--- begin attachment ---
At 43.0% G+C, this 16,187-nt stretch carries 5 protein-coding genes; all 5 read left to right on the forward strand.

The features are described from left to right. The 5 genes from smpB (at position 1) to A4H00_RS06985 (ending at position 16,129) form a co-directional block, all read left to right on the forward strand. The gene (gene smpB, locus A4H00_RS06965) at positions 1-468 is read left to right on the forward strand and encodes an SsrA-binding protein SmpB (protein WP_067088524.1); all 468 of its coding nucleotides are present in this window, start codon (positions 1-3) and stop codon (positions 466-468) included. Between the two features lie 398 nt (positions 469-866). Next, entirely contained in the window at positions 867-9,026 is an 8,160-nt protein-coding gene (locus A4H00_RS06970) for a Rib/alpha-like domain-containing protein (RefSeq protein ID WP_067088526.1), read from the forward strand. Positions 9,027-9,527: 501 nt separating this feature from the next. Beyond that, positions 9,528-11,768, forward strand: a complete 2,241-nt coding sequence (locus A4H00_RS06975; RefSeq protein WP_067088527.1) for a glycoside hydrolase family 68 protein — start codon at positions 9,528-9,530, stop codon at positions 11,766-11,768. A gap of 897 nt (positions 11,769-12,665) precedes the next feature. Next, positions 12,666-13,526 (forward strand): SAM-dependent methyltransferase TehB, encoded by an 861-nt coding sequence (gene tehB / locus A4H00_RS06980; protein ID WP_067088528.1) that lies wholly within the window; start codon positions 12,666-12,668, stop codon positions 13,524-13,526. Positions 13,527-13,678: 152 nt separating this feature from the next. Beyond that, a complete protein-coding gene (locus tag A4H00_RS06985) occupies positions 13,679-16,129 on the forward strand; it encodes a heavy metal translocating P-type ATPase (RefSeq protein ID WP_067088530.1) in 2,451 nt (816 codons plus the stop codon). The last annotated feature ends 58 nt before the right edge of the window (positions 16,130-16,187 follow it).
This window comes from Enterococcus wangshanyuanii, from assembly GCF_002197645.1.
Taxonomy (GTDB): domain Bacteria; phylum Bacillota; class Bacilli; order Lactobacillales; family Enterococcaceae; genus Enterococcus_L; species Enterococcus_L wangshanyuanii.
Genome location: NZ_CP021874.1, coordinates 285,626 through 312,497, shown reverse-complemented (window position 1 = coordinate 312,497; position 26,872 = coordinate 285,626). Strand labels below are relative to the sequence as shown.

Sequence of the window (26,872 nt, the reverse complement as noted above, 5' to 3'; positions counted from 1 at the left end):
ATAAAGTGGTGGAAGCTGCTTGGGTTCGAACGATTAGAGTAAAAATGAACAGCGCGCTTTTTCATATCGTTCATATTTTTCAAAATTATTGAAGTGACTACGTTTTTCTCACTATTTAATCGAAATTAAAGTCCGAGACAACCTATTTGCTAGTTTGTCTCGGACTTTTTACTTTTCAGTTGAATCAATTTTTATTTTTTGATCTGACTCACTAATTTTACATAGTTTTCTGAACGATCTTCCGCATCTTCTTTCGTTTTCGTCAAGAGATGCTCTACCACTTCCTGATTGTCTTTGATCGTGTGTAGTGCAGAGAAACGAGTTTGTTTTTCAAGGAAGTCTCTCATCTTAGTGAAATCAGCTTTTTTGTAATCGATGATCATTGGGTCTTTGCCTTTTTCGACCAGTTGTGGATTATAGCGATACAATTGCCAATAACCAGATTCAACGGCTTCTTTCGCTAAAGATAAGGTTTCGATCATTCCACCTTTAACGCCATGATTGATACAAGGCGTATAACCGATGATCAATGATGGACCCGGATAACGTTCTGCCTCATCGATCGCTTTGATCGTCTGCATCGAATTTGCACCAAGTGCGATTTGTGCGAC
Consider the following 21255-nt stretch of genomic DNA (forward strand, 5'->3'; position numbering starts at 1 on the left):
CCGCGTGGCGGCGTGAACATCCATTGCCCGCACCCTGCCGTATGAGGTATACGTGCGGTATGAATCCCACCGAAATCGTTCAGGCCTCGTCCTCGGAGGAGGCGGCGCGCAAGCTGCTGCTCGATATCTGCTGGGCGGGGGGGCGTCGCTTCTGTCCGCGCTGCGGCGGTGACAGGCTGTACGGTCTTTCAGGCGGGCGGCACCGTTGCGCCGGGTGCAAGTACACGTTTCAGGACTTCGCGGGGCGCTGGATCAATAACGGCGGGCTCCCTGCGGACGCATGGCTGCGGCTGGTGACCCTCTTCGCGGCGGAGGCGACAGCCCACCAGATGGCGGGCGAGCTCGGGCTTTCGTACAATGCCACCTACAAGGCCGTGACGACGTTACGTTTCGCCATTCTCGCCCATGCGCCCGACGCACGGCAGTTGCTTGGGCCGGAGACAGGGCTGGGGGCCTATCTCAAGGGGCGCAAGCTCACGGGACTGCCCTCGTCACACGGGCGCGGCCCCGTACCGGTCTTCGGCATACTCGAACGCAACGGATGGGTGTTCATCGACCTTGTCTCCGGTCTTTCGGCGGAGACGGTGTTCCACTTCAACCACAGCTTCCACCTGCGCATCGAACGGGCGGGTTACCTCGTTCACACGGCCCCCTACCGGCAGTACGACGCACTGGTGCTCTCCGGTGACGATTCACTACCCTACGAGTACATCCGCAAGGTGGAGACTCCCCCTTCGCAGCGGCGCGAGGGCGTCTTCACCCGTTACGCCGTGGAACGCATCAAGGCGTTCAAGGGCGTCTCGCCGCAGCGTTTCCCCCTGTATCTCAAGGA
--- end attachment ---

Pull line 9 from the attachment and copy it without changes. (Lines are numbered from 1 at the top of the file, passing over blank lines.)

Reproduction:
CCGCGTGGCGGCGTGAACATCCATTGCCCGCACCCTGCCGTATGAGGTATACGTGCGGTATGAATCCCACCGAAATCGTTCAGGCCTCGTCCTCGGAGGAGGCGGCGCGCAAGCTGCTGCTCGATATCTGCTGGGCGGGGGGGCGTCGCTTCTGTCCGCGCTGCGGCGGTGACAGGCTGTACGGTCTTTCAGGCGGGCGGCACCGTTGCGCCGGGTGCAAGTACACGTTTCAGGACTTCGCGGGGCGCTGGATCAATAACGGCGGGCTCCCTGCGGACGCATGGCTGCGGCTGGTGACCCTCTTCGCGGCGGAGGCGACAGCCCACCAGATGGCGGGCGAGCTCGGGCTTTCGTACAATGCCACCTACAAGGCCGTGACGACGTTACGTTTCGCCATTCTCGCCCATGCGCCCGACGCACGGCAGTTGCTTGGGCCGGAGACAGGGCTGGGGGCCTATCTCAAGGGGCGCAAGCTCACGGGACTGCCCTCGTCACACGGGCGCGGCCCCGTACCGGTCTTCGGCATACTCGAACGCAACGGATGGGTGTTCATCGACCTTGTCTCCGGTCTTTCGGCGGAGACGGTGTTCCACTTCAACCACAGCTTCCACCTGCGCATCGAACGGGCGGGTTACCTCGTTCACACGGCCCCCTACCGGCAGTACGACGCACTGGTGCTCTCCGGTGACGATTCACTACCCTACGAGTACATCCGCAAGGTGGAGACTCCCCCTTCGCAGCGGCGCGAGGGCGTCTTCACCCGTTACGCCGTGGAACGCATCAAGGCGTTCAAGGGCGTCTCGCCGCAGCGTTTCCCCCTGTATCTCAAGGA